The leading cause of STRESS is our ability to cope with the pressures of life, such as work, career, family, relationships, social interactions, traumas, accidents, and financial situations; as well as the way we perceive and think about ourselves and our place in the world. Stress can manifest in a number of ways, from short-term acute symptoms to long-term chronic systemic break-downs. Left unresolved, stress causes states of dis-ease or illness.
Short-term positive stress gives you motivation to achieve goals and take action. It gives you that rush of adrenaline to get the job done – like when you have to meet a deadline at work, and then it dissipates once the job is accomplished. You may feel a surge of energy, your heart might beat faster, you’re focused on the task at hand and you feel a drive and pressure to get it done. The main point is that it dissipates. Positive short-term stress energy motivates you into action and then releases upon completion of that action. In its place you’ll feel a sense of satisfaction and accomplishment.
Why does negative stress occur? Usually through mental processes: You’ve started to worry about something, either you dwell on it too much or instead of dealing with it and figuring out what is causing the anxiety, you push it aside. When you do this often the physical symptoms occur. It’s your body’s way of telling you that something is up, that something isn’t right and you need to pay attention.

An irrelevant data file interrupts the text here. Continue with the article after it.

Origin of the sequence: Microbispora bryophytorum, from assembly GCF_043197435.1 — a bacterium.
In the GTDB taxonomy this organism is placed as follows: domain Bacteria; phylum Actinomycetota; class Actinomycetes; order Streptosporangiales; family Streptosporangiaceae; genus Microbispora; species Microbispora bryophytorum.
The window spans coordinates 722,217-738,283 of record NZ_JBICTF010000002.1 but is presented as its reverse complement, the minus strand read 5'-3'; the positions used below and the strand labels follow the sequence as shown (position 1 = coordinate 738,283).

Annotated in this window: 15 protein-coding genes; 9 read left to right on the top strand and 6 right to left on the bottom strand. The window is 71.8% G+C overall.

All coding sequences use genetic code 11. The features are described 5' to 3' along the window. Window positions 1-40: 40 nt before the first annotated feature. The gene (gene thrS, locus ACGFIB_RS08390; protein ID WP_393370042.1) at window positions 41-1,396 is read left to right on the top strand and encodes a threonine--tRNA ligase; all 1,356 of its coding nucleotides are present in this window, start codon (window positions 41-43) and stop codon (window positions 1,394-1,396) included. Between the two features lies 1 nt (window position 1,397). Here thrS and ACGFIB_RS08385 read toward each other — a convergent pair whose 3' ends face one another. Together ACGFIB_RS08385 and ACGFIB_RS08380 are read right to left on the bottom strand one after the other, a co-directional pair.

Mental symptoms can look and feel like this:
If you don’t address the cause of your anxiety these symptoms just continue to build.
Negative short-term stress can manifest as:
Stress can manifest as an anxiety attack where mental panic, shortness of breath, hyperventilation, palpitations, and weakness of legs are the main symptoms.
So what does negative short-term stress look and feel like?
To combat stress and prevent it from building into medium or long-term we need to:
you can develop serious conditions related to:
Please note that you should never self-diagnose. If you are experiencing any of these symptoms please consult your GP or Medical Professional to rule out any underlying medical conditions.
Blog: Symptoms of Stress. Ends.
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